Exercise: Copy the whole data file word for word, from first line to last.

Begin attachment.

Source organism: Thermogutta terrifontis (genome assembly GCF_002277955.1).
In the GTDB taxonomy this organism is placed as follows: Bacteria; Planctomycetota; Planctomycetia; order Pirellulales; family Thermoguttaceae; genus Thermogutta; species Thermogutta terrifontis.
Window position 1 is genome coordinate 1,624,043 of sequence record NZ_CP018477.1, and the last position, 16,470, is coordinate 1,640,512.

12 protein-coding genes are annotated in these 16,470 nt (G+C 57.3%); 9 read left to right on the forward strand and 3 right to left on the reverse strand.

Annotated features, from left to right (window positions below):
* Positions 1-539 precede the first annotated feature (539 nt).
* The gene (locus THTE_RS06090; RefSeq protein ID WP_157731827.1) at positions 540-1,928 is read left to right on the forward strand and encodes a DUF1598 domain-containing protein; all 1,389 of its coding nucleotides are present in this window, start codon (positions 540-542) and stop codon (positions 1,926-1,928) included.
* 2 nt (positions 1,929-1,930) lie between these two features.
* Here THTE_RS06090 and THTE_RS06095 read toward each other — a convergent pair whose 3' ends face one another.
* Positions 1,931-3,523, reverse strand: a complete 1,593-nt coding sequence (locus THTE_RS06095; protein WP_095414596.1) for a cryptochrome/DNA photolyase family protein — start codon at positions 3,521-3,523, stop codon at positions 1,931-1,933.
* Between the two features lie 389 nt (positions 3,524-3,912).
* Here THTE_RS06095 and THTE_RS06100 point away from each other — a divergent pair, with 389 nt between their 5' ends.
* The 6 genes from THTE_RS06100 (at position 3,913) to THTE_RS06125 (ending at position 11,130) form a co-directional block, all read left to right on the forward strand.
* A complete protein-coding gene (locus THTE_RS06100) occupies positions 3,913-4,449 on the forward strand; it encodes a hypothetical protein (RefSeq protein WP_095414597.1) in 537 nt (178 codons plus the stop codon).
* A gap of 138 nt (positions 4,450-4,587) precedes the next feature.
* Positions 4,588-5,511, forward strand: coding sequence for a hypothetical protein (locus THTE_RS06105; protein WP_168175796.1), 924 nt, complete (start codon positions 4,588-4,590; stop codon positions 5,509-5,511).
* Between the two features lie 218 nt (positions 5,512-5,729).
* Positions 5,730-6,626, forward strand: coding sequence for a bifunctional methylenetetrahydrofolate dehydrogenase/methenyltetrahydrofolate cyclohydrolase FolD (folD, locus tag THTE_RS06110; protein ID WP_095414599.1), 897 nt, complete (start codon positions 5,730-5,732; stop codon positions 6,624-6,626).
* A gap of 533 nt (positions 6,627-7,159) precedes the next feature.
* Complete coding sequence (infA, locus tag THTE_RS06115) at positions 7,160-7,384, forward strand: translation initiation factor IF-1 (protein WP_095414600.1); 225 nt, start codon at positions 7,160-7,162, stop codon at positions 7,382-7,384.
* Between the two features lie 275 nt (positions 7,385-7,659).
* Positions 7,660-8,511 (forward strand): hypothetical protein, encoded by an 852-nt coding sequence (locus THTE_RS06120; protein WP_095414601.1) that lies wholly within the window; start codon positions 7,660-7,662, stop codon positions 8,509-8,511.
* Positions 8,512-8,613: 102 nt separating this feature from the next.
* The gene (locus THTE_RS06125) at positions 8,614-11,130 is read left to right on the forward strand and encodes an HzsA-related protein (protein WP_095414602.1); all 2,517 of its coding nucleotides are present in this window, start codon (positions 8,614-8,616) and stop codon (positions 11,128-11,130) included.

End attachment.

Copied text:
Source organism: Thermogutta terrifontis (genome assembly GCF_002277955.1).
In the GTDB taxonomy this organism is placed as follows: Bacteria; Planctomycetota; Planctomycetia; order Pirellulales; family Thermoguttaceae; genus Thermogutta; species Thermogutta terrifontis.
Window position 1 is genome coordinate 1,624,043 of sequence record NZ_CP018477.1, and the last position, 16,470, is coordinate 1,640,512.

12 protein-coding genes are annotated in these 16,470 nt (G+C 57.3%); 9 read left to right on the forward strand and 3 right to left on the reverse strand.

Annotated features, from left to right (window positions below):
* Positions 1-539 precede the first annotated feature (539 nt).
* The gene (locus THTE_RS06090; RefSeq protein ID WP_157731827.1) at positions 540-1,928 is read left to right on the forward strand and encodes a DUF1598 domain-containing protein; all 1,389 of its coding nucleotides are present in this window, start codon (positions 540-542) and stop codon (positions 1,926-1,928) included.
* 2 nt (positions 1,929-1,930) lie between these two features.
* Here THTE_RS06090 and THTE_RS06095 read toward each other — a convergent pair whose 3' ends face one another.
* Positions 1,931-3,523, reverse strand: a complete 1,593-nt coding sequence (locus THTE_RS06095; protein WP_095414596.1) for a cryptochrome/DNA photolyase family protein — start codon at positions 3,521-3,523, stop codon at positions 1,931-1,933.
* Between the two features lie 389 nt (positions 3,524-3,912).
* Here THTE_RS06095 and THTE_RS06100 point away from each other — a divergent pair, with 389 nt between their 5' ends.
* The 6 genes from THTE_RS06100 (at position 3,913) to THTE_RS06125 (ending at position 11,130) form a co-directional block, all read left to right on the forward strand.
* A complete protein-coding gene (locus THTE_RS06100) occupies positions 3,913-4,449 on the forward strand; it encodes a hypothetical protein (RefSeq protein WP_095414597.1) in 537 nt (178 codons plus the stop codon).
* A gap of 138 nt (positions 4,450-4,587) precedes the next feature.
* Positions 4,588-5,511, forward strand: coding sequence for a hypothetical protein (locus THTE_RS06105; protein WP_168175796.1), 924 nt, complete (start codon positions 4,588-4,590; stop codon positions 5,509-5,511).
* Between the two features lie 218 nt (positions 5,512-5,729).
* Positions 5,730-6,626, forward strand: coding sequence for a bifunctional methylenetetrahydrofolate dehydrogenase/methenyltetrahydrofolate cyclohydrolase FolD (folD, locus tag THTE_RS06110; protein ID WP_095414599.1), 897 nt, complete (start codon positions 5,730-5,732; stop codon positions 6,624-6,626).
* A gap of 533 nt (positions 6,627-7,159) precedes the next feature.
* Complete coding sequence (infA, locus tag THTE_RS06115) at positions 7,160-7,384, forward strand: translation initiation factor IF-1 (protein WP_095414600.1); 225 nt, start codon at positions 7,160-7,162, stop codon at positions 7,382-7,384.
* Between the two features lie 275 nt (positions 7,385-7,659).
* Positions 7,660-8,511 (forward strand): hypothetical protein, encoded by an 852-nt coding sequence (locus THTE_RS06120; protein WP_095414601.1) that lies wholly within the window; start codon positions 7,660-7,662, stop codon positions 8,509-8,511.
* Positions 8,512-8,613: 102 nt separating this feature from the next.
* The gene (locus THTE_RS06125) at positions 8,614-11,130 is read left to right on the forward strand and encodes an HzsA-related protein (protein WP_095414602.1); all 2,517 of its coding nucleotides are present in this window, start codon (positions 8,614-8,616) and stop codon (positions 11,128-11,130) included.